Movie: Identity Thief; Director: Seth Gordon; Studio: Universal Pictures; Rating: R; My finding: Two out of five stars.
"Identity Thief" is one of the least original and most predictable movies I have seen in theaters in a very long time.
The plotline, which is essentially a buddy road movie, is tired from being peddled through so many different titles that no one can even remember when it had first been done. And the laughs come from sight gags and awkward interactions that have been seen just as often. Still, in some ways, the movie is an effective comedy. The audience I saw it with howled with laughter at every joke and would shout out a funny line that had just been said on several occasions.
I never laugh while at the movies. Never. Even my favorite comedies of all time - which "Identity Thief" is far from being - usually only make me crack a smile at their wit or stupidity. But I rarely laugh. Surprisingly, I fell for this uninspired mashup of slapstick and physical comedy in ways I don't want to admit. I giggled at least twice, and I laughed at least once.
That's the power of talented actors when they are allowed to let loose in material that won't restrain them to such petty things as purpose or meaning. And Melissa McCarthy is just such an uninhibited talent.
We all have our disgusting biases and I honestly didn't want to like this woman, who in characters she plays is nothing if not sloppy and somewhat revolting in appearance and demeanor. But with each role in each film featuring her, she somehow manages to become even funnier, and steers my heart away from blink judgments a little bit more, most famously in 2011's very funny "Bridesmaids."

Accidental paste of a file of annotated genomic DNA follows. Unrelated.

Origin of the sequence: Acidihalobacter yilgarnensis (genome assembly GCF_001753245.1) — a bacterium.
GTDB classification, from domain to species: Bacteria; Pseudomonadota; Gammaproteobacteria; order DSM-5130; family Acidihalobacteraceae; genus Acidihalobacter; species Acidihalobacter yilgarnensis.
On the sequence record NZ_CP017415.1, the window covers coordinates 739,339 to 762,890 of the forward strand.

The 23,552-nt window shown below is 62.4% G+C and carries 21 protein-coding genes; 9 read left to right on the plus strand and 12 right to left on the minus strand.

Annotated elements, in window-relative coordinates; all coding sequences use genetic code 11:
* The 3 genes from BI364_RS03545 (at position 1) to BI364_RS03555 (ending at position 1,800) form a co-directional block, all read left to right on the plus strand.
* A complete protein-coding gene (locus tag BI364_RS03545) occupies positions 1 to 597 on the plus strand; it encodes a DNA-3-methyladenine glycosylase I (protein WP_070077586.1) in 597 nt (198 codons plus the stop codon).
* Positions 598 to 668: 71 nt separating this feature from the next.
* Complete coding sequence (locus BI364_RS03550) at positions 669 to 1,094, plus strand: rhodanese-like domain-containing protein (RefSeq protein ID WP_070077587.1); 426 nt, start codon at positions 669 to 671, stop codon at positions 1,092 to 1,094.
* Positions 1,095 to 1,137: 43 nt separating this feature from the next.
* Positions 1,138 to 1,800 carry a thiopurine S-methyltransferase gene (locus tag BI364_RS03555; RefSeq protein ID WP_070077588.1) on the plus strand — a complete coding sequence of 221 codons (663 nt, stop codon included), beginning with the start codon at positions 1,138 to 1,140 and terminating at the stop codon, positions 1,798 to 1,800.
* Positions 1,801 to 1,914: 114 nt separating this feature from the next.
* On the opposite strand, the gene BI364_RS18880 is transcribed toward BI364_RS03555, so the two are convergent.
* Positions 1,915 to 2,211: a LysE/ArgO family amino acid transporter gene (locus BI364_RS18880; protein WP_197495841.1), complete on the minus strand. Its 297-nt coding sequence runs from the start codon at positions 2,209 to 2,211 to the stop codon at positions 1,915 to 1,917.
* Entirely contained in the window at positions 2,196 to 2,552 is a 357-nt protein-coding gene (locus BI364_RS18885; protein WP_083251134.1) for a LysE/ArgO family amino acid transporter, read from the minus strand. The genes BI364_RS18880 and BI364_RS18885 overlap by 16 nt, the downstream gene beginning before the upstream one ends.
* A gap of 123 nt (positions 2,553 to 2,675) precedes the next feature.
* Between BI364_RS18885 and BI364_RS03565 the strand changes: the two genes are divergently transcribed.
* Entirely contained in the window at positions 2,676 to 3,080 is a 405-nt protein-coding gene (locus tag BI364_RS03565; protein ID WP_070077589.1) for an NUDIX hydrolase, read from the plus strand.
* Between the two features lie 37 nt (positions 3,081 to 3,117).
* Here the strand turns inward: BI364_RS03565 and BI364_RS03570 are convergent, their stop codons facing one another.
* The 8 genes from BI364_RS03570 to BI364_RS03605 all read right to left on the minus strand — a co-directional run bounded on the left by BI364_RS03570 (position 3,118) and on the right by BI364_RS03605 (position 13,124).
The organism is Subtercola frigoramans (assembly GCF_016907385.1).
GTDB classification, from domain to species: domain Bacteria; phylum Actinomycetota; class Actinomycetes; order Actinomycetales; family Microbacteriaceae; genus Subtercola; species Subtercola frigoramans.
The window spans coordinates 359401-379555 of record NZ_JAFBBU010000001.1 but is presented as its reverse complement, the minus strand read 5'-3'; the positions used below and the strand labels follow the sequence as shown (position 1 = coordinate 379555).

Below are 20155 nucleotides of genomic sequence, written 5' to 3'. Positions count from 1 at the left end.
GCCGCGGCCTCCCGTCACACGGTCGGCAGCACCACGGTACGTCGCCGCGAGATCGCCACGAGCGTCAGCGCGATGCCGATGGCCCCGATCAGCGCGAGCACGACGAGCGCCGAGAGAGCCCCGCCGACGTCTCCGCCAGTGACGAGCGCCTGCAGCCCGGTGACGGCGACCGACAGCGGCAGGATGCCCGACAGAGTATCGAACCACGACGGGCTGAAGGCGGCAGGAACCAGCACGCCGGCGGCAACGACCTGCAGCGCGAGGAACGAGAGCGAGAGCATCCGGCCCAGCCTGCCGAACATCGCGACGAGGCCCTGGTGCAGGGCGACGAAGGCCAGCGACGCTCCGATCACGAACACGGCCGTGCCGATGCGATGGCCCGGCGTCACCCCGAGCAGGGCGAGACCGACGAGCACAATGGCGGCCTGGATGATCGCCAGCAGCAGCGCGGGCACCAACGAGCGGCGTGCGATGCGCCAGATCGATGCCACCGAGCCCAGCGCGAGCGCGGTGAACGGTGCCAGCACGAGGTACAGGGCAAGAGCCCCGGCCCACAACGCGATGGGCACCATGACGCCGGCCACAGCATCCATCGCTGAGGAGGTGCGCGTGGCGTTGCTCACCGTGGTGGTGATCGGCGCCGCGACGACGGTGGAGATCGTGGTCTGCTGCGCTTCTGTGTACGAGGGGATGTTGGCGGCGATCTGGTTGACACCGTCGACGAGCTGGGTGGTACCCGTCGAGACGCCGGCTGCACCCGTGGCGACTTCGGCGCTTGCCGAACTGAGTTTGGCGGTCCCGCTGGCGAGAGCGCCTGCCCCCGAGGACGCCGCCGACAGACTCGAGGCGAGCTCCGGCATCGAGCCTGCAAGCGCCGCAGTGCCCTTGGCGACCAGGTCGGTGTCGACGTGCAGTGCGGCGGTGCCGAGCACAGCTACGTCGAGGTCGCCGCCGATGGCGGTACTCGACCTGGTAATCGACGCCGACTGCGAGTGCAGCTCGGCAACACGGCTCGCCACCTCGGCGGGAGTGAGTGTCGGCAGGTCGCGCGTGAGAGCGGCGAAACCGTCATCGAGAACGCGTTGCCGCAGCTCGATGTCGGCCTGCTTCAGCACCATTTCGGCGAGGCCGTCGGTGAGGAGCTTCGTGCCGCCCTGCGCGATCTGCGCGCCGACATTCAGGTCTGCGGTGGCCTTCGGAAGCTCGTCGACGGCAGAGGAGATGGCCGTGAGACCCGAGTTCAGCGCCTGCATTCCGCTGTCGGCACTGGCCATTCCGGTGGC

In "Identity Thief," McCarthy plays a central Florida woman who has a rather interesting career choice: extreme identity theft. Her lively and "aw, shucks" voice works well on the phone as she calls up prospective victims and informs them that, sadly, their identity has been stolen - but that the credit card company has luckily caught the crime before it got out of hand. Having hooked them with her humble actions to save their credit rating, she asks them if they would like to sign up for the free identity-theft prevention program the company now offers.
Of course free things appeal to all, and Sandy Bigelow Patterson (Jason Bateman), who insists his name derived from Dodgers ballplayer Sandy Koufax is "unisex" and not "a girl's name," jumps right into the ploy. Bigelow happily gives her his full name, date of birth, Social Security number, credit number, and everything else she needs to do exactly the thing he thinks she'll help prevent.
My initial harsh statements about McCarthy really come into play here. As "Diane," which is one of many names the character uses throughout the film, she's the type of person who doesn't have friends, as a bartender trying to remove her from an Orlando-area bar describes her.
It's this type of contempt, the movie seems to suggest, that may create a person who hates the world enough to fill their lives with a constant parade of material possessions and drunken nights at the expense of those she hates.
She'll buy a whole bar a wild night on stolen credit so she can momentarily feel wanted.